Best Practices in Data Cleaning: A Complete Guide to Everything You Need to Do Before and After Collecting Your Data

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SAGE, 2013 - Reference - 275 pages
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Many researchers jump straight from data collection straight to data analysis without realizing how analyses and hypothesis tests can go profoundly wrong without clean data. This book provides a clear, step-by-step process of examining and cleaning data in order to decrease error rates and increase both the power and replicability of results. Jason W. Osborne, author of the handbook Best Practices in Quantitative Methods (SAGE, 2008) provides easily-implemented suggestions that are research-based and will motivate change in practice by empirically demonstrating, for each topic, the benefits of following best practices and the potential consequences of not following these guidelines.
 

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Contents

Debunking the Myth of Robustness
1
Section I Best Practices as You Prepare for Data Collection
17
Debunking the Myth of Adequate power
19
Debunking the Myth of Representativeness
43
debunking the Myth of Equality
71
Section II Best Practices in Data Cleaning and Screening
85
Debunking the Myth of Perfect Data
87
Debunking the Myth of Emptiness
105
Debunking the Myth of Perfect Measurement
191
Section III Advanced Topics in Data cleaning
211
debunking the Myth of the Motivated Participant
213
Debunking the Myth of Categorization
231
Lots of Pits in Which to Fall
253
Visions of Rational Quantitative Methodology for the 21st Century
261
Name Index
265
Subject Index
269

Debunking the Myth of Equality
139
debunking the Myth of Distributional Irrelevance
169

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About the author (2013)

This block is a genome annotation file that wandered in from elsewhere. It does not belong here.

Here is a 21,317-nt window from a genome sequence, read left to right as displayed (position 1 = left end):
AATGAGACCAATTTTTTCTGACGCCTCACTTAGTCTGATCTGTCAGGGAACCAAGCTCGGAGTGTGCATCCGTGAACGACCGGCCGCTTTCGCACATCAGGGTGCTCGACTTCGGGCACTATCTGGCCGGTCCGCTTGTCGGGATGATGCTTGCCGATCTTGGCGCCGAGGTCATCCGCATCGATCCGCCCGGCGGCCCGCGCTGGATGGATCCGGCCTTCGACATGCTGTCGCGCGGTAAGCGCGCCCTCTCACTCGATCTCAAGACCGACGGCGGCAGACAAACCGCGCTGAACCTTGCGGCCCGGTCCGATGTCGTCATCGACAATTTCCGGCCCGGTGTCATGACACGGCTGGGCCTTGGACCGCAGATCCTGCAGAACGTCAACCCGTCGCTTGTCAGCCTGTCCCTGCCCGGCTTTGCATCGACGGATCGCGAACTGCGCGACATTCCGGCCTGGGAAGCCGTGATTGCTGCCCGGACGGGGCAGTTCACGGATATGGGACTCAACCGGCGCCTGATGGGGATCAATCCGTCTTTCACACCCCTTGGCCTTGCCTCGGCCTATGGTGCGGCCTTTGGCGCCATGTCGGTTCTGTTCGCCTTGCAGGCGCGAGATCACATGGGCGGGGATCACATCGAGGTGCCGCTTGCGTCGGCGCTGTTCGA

Jason W. Osborne is Associate Provost and Dean of the Graduate School at Clemson University in Clemson, South Carolina. He is also Professor of Applied Statistics in the Department of Mathematical Sciences, with a secondary appointment in Public Health Science. He teaches and publishes on "best practices" in quantitative and applied research methods. He has served as evaluator or consultant on projects in public education (K-12), instructional technology, higher education, nursing and health care, medicine and medical training, epidemiology, business and marketing, and jury selection in death penalty cases. He served as founding editor of Frontiers in Quantitative Psychology and Measurement and has been on the editorial boards of several other journals (such as Practical Assessment, Research, and Evaluation). Jason also publishes on identification with academics (how a student's self-concept impacts motivation to succeed in academics) and on issues related to social justice and diversity (such as Stereotype Threat). He is the very proud father of three, and holds the rank of third degree black belt in Songahm Tae Kwon Do. The rest is subject to change without notice (as Anne McCaffrey wrote in her bio).

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